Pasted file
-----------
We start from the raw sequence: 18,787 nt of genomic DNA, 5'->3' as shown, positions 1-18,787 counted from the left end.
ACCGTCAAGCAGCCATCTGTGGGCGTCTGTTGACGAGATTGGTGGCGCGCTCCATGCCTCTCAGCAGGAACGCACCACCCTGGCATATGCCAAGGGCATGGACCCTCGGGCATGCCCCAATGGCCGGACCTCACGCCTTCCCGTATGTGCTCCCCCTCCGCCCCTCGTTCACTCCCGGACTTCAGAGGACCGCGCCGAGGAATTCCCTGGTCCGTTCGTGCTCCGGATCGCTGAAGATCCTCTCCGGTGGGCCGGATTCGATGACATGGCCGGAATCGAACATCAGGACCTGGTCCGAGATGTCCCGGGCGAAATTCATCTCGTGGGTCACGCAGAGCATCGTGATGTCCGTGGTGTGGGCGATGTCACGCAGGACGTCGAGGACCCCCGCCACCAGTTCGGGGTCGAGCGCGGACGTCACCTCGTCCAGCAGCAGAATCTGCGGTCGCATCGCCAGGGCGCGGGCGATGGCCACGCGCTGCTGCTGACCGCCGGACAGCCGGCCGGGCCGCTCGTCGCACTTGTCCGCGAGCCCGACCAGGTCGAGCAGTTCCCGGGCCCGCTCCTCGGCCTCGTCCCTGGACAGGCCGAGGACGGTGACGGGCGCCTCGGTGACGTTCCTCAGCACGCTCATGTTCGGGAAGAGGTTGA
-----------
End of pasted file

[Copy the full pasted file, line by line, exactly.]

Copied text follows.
We start from the raw sequence: 18,787 nt of genomic DNA, 5'->3' as shown, positions 1-18,787 counted from the left end.
ACCGTCAAGCAGCCATCTGTGGGCGTCTGTTGACGAGATTGGTGGCGCGCTCCATGCCTCTCAGCAGGAACGCACCACCCTGGCATATGCCAAGGGCATGGACCCTCGGGCATGCCCCAATGGCCGGACCTCACGCCTTCCCGTATGTGCTCCCCCTCCGCCCCTCGTTCACTCCCGGACTTCAGAGGACCGCGCCGAGGAATTCCCTGGTCCGTTCGTGCTCCGGATCGCTGAAGATCCTCTCCGGTGGGCCGGATTCGATGACATGGCCGGAATCGAACATCAGGACCTGGTCCGAGATGTCCCGGGCGAAATTCATCTCGTGGGTCACGCAGAGCATCGTGATGTCCGTGGTGTGGGCGATGTCACGCAGGACGTCGAGGACCCCCGCCACCAGTTCGGGGTCGAGCGCGGACGTCACCTCGTCCAGCAGCAGAATCTGCGGTCGCATCGCCAGGGCGCGGGCGATGGCCACGCGCTGCTGCTGACCGCCGGACAGCCGGCCGGGCCGCTCGTCGCACTTGTCCGCGAGCCCGACCAGGTCGAGCAGTTCCCGGGCCCGCTCCTCGGCCTCGTCCCTGGACAGGCCGAGGACGGTGACGGGCGCCTCGGTGACGTTCCTCAGCACGCTCATGTTCGGGAAGAGGTTGA